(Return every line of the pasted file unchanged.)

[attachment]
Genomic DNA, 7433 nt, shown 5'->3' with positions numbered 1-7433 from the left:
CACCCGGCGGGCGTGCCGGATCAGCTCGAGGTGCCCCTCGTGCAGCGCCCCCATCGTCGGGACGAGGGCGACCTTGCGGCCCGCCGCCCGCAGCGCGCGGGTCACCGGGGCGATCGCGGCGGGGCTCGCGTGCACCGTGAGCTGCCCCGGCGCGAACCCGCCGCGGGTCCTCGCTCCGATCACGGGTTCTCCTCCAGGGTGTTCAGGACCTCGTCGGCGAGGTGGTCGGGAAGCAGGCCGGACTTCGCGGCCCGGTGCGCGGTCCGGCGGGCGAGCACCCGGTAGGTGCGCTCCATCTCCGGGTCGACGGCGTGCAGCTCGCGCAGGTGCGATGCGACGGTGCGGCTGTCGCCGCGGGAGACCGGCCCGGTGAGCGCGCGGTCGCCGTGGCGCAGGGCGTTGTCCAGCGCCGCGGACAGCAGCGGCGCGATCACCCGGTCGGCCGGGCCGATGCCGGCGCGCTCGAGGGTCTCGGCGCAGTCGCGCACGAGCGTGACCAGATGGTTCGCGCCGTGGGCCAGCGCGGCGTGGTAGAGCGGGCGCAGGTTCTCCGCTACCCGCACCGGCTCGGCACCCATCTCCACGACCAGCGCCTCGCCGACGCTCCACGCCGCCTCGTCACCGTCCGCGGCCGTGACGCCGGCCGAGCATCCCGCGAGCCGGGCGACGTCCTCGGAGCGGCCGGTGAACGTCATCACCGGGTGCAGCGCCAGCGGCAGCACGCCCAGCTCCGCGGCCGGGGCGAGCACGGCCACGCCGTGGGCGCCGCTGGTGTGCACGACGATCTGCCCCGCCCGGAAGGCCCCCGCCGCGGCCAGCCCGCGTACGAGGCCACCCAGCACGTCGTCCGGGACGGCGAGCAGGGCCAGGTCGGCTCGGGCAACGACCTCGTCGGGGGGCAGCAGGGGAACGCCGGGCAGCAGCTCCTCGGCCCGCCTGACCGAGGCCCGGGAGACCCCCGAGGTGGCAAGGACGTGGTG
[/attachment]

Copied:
Genomic DNA, 7433 nt, shown 5'->3' with positions numbered 1-7433 from the left:
CACCCGGCGGGCGTGCCGGATCAGCTCGAGGTGCCCCTCGTGCAGCGCCCCCATCGTCGGGACGAGGGCGACCTTGCGGCCCGCCGCCCGCAGCGCGCGGGTCACCGGGGCGATCGCGGCGGGGCTCGCGTGCACCGTGAGCTGCCCCGGCGCGAACCCGCCGCGGGTCCTCGCTCCGATCACGGGTTCTCCTCCAGGGTGTTCAGGACCTCGTCGGCGAGGTGGTCGGGAAGCAGGCCGGACTTCGCGGCCCGGTGCGCGGTCCGGCGGGCGAGCACCCGGTAGGTGCGCTCCATCTCCGGGTCGACGGCGTGCAGCTCGCGCAGGTGCGATGCGACGGTGCGGCTGTCGCCGCGGGAGACCGGCCCGGTGAGCGCGCGGTCGCCGTGGCGCAGGGCGTTGTCCAGCGCCGCGGACAGCAGCGGCGCGATCACCCGGTCGGCCGGGCCGATGCCGGCGCGCTCGAGGGTCTCGGCGCAGTCGCGCACGAGCGTGACCAGATGGTTCGCGCCGTGGGCCAGCGCGGCGTGGTAGAGCGGGCGCAGGTTCTCCGCTACCCGCACCGGCTCGGCACCCATCTCCACGACCAGCGCCTCGCCGACGCTCCACGCCGCCTCGTCACCGTCCGCGGCCGTGACGCCGGCCGAGCATCCCGCGAGCCGGGCGACGTCCTCGGAGCGGCCGGTGAACGTCATCACCGGGTGCAGCGCCAGCGGCAGCACGCCCAGCTCCGCGGCCGGGGCGAGCACGGCCACGCCGTGGGCGCCGCTGGTGTGCACGACGATCTGCCCCGCCCGGAAGGCCCCCGCCGCGGCCAGCCCGCGTACGAGGCCACCCAGCACGTCGTCCGGGACGGCGAGCAGGGCCAGGTCGGCTCGGGCAACGACCTCGTCGGGGGGCAGCAGGGGAACGCCGGGCAGCAGCTCCTCGGCCCGCCTGACCGAGGCCCGGGAGACCCCCGAGGTGGCAAGGACGTGGTG